With news that the Writers Strike is very, very, very close to coming to an end for good, thus meaning all TV shows will be rushing back to the airwaves, what does Tim Kring, creator of Heroes, have to say about Heroes returning to finish up its Season 2? Not such great stuff, unfortunately. According to Kring, he can only complete three episodes this season given the time constraints, with much of the production time having been lost to the strike. So what does all that mean? Chances are, Season 2 is done, and Kring will save what he’s already shot for Volume 3 and use it instead to kick off Season 3 later this year.
Here’s what Kring told EW:
All this operates under the assumption that the networks would even want the lion’s share of their programs back before May. For instance, NBC could delay the return of Heroes until fall since creator Tim Kring thinks he can only complete three more episodes this season. That’s barely enough time to relaunch the series with a new story arc entitled ”Villains” (which they had planned to do with the second half of the season before the strike began). ”With a show like Heroes that’s so strongly serialized, and given what we wanted to accomplish with the new storyline, to come back with just three episodes could be creatively dangerous,” he says.
Just to sum it all up: it is a very strong likelihood that Heroes Season 2 has ended, and Kring will now save Volume 3, “Villains”, for Season 3, which would, if the previous seasons are any indication, return sometime in September 2008.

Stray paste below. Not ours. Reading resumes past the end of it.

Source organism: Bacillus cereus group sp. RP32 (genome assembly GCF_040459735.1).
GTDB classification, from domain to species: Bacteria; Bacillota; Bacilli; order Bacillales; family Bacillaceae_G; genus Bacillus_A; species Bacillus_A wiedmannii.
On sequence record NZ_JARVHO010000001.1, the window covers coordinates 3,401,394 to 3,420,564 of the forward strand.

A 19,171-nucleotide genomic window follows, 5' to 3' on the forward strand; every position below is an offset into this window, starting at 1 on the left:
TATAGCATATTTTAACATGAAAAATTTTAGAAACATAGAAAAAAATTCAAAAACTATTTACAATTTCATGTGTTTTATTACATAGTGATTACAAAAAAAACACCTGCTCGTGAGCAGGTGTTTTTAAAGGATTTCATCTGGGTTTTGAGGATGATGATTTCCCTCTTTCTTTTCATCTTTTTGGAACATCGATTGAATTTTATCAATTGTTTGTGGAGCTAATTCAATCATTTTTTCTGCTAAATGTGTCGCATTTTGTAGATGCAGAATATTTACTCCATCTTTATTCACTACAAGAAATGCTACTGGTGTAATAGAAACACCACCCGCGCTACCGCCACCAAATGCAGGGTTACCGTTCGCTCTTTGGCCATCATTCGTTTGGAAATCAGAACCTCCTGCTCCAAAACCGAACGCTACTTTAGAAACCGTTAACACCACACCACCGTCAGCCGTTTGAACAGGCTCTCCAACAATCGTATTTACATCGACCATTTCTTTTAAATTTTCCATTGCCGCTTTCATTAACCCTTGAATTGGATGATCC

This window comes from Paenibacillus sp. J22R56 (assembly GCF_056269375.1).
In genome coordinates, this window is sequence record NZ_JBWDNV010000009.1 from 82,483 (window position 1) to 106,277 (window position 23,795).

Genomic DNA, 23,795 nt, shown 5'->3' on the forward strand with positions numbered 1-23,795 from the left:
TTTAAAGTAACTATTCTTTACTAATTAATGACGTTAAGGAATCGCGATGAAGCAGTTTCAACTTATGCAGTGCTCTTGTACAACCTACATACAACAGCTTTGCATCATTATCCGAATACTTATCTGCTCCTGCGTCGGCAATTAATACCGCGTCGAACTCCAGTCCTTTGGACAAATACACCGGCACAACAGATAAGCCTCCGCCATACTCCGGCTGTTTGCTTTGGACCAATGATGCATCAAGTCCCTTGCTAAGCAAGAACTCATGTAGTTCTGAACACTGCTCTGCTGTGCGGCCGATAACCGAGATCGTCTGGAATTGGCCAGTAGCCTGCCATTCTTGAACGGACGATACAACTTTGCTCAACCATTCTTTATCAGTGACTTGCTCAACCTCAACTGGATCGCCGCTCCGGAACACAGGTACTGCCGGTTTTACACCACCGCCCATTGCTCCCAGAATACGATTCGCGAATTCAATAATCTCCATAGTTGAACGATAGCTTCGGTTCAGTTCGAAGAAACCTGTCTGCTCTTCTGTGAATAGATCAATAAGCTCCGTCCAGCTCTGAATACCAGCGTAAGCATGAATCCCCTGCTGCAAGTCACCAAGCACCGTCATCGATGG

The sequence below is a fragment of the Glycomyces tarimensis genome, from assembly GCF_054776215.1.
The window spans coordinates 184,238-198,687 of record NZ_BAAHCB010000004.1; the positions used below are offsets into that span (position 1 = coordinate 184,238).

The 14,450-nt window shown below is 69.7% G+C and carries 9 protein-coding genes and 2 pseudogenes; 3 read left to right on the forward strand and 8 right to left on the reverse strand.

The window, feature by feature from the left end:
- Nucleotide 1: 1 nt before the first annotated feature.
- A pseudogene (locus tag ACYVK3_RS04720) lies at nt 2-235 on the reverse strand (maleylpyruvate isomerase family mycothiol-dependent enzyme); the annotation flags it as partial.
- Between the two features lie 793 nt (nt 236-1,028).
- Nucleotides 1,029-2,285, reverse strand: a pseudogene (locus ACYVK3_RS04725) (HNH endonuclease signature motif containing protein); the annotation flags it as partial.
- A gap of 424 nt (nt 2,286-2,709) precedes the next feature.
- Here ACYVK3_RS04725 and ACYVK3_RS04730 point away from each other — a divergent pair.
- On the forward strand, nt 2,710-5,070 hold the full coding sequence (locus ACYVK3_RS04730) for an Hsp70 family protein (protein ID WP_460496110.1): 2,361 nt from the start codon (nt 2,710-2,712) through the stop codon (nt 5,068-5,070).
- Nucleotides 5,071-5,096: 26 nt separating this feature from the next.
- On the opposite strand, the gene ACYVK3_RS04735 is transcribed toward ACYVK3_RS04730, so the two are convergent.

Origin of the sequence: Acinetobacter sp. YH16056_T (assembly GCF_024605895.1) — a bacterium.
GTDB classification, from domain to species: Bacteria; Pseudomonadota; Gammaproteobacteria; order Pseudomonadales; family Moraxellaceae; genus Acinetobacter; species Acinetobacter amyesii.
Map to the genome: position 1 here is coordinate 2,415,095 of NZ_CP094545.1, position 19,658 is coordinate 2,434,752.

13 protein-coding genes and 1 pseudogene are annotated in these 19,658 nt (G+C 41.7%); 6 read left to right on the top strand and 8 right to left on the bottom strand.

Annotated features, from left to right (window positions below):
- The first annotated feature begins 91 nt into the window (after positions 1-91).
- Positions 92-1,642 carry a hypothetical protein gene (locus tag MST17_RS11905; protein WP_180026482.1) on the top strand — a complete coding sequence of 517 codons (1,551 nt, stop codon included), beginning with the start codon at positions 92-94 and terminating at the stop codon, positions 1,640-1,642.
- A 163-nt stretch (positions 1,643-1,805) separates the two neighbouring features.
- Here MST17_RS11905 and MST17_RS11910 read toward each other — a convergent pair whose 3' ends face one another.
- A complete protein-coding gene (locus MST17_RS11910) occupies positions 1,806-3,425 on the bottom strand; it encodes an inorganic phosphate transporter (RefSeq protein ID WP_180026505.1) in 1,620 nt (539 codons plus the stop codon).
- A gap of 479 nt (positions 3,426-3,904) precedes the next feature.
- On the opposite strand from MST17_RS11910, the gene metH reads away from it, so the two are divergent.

More confirmation, of sorts, that Season 2 is finished, and we’ll have to wait for Season 3 in September for more Heroes from EW:
According to executive producer Tim Kring, even if his creative team went back to work ASAP — and assuming that NBC still plans to wrap its TV season at the end of May as usual — Team Heroes would only be able to complete three more (quality) episodes. Why so few? Blame the show’s sprawling scope and complicated F/X (that fantastical time-stopping stuff takes actual time, you know). Moreover, Kring & Co. had been hoping to redeem the show’s shaky second season with a new “volume” of stories (titled “Villains”) that would have basically rebooted the series. But when the strike began in November, they had just begun plotting the comeback. In fact, the first episode of that arc, which they wanted to play like a season premiere, hadn’t been fully written. All things considered, Kring would rather relaunch Heroes when he has more episodes to play with. If NBC extends its strike-screwed season into June, that could happen sooner. If not, he’d rather wait, perhaps till fall. “To come back with just three episodes could be creatively dangerous,” says Kring. “But that’s my personal opinion. I’m not sure where the network stands in the matter. Hopefully we’ll hear that in a few days.”
He’s still hedging his bets, but it seems very likely that this is a done deal.